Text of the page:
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Kimberly S. v. Berryhill

United States District Court, D. Minnesota

March 22, 2019

Kimberly S., Plaintiff,
v.
Nancy A. Berryhill, Defendant.

          ORDER

          Katherine Menendez United States Magistrate Judge

         This matter is before the Court on the parties' cross-motions for summary judgment. (Pl.'s Mot. for Summ. J. (“Pl.'s Mot.”), ECF No. 13; Def.'s Mot. for Summ. J. (“Def.'s Mot.”), ECF No. 16.) For the reasons set forth below, the Court finds that Kimberly S.'s (hereafter “Ms. S.”) motion for summary judgment be DENIED and the Commissioner's motion for summary judgment be GRANTED.

         I. Factual Background and ALJ Decision

          Ms. S. first filed for supplemental security income on December 2, 2014, alleging disability beginning on June 1, 2011. (R. 65.) Her claim was denied initially and upon reconsideration. (R. 89, 97.) She timely requested a hearing before Administrative Law Judge Roger Thomas, which was held on November 29, 2016. (R. 31.) On December 16, 2016, ALJ Thomas issued an unfavorable decision.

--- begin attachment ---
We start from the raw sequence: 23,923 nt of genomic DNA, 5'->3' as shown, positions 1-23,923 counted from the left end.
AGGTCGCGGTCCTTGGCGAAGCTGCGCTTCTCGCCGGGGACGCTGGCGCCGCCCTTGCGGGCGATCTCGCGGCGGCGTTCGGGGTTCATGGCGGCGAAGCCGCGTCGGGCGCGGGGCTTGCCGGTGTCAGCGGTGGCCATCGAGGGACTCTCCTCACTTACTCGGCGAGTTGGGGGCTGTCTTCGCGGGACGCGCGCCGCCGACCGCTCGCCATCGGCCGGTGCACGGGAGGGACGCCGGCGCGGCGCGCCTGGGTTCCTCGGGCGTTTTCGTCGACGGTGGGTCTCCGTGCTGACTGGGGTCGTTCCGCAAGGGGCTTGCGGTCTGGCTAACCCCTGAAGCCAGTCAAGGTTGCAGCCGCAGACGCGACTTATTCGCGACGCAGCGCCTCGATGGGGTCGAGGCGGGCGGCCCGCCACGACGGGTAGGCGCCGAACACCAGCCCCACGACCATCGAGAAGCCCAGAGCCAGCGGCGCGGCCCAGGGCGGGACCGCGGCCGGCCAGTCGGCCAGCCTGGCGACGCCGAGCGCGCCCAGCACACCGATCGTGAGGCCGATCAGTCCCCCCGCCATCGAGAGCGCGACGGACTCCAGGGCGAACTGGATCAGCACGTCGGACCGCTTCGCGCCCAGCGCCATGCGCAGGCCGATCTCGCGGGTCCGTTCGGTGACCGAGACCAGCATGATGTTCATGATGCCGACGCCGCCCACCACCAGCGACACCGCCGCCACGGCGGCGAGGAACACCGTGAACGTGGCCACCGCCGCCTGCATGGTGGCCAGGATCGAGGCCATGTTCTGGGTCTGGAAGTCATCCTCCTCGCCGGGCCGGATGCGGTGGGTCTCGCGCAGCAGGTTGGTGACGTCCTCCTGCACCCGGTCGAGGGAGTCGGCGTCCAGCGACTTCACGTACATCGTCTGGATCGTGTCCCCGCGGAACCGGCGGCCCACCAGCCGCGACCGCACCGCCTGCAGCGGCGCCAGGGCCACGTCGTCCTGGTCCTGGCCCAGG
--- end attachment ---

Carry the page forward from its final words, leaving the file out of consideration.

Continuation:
A. ALJ Thomas's Decision

         ALJ Thomas followed the five-step sequential evaluation process for determining whether Ms. S. is disabled. At Step One, ALJ Thomas determined that Ms. S. had not engaged in substantial gainful activity since her claimed date of disability. (R. 17.) He noted that while she had worked since her alleged onset date, it did not rise to the level of substantial gainful activity. (Id.)